1. Not finding help here? Sign up for a free 30min tutor trial with Chegg Tutors
    Dismiss Notice
Dismiss Notice
Join Physics Forums Today!
The friendliest, high quality science and math community on the planet! Everyone who loves science is here!

Continuous topology homework

  1. Sep 29, 2006 #1
    Let X and X' denote a single set in the two topologies T and T', respectively. Let i: X' -> X be the identity function.
    a) Show that i is continuous <=> T' is finer than T.

    Ok im able to show that for any set in T|X this set is in T'. This is done as follows: Assume i is continuous. For any open set X^U (in X), i^-1(X^U) = X^U is open in X'. Since X' is open in the space with T', X^U is open in that space (i.e. X^U is an element of T').
    However, i dont see how this necessarily applies to every open set defined by T. Maybe i interpreted the question wrong but i dont think so, so please help if you can..
     
  2. jcsd
  3. Sep 29, 2006 #2

    matt grime

    User Avatar
    Science Advisor
    Homework Helper

    You're probably just missing some quantifiers in your statements. Please try to write everyting clearly and in full, grammatically correct English. There are several issues with what you wrote. How can i be the identity map unless X and X' are the same set, for instance?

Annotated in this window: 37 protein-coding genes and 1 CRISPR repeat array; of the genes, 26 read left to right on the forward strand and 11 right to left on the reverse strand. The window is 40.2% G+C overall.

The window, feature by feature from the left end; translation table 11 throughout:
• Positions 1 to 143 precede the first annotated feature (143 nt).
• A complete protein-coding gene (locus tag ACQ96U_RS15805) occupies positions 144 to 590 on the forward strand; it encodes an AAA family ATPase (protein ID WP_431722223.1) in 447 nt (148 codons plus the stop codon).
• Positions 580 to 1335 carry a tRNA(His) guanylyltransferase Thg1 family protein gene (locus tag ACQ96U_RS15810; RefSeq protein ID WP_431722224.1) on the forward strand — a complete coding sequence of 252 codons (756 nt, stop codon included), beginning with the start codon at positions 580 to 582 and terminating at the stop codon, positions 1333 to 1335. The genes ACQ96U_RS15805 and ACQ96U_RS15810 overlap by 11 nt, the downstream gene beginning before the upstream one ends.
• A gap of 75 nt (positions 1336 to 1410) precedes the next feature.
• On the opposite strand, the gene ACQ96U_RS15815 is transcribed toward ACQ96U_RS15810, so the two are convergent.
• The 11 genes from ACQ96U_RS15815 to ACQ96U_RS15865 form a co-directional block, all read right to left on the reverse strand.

It is trivial that if T and T' are two topologies on a space X that the identity from (X,T') to (X,T) is continuous if and only if T' is finer (has more open sets). But this is not what you wrote (though it couldbe what you meant to write).
     
    Last edited: Sep 29, 2006
  4. Sep 29, 2006 #3
    Thats exactly how it is written in Munkres-Topology 2nd edition p.111 and ya i am a little curious as to how that could be an identity function.
     
Know someone interested in this topic? Share this thread via Reddit, Google+, Twitter, or Facebook

Have something to add?



Similar Discussions: Continuous topology homework
  1. Topology homework (Replies: 3)

Loading...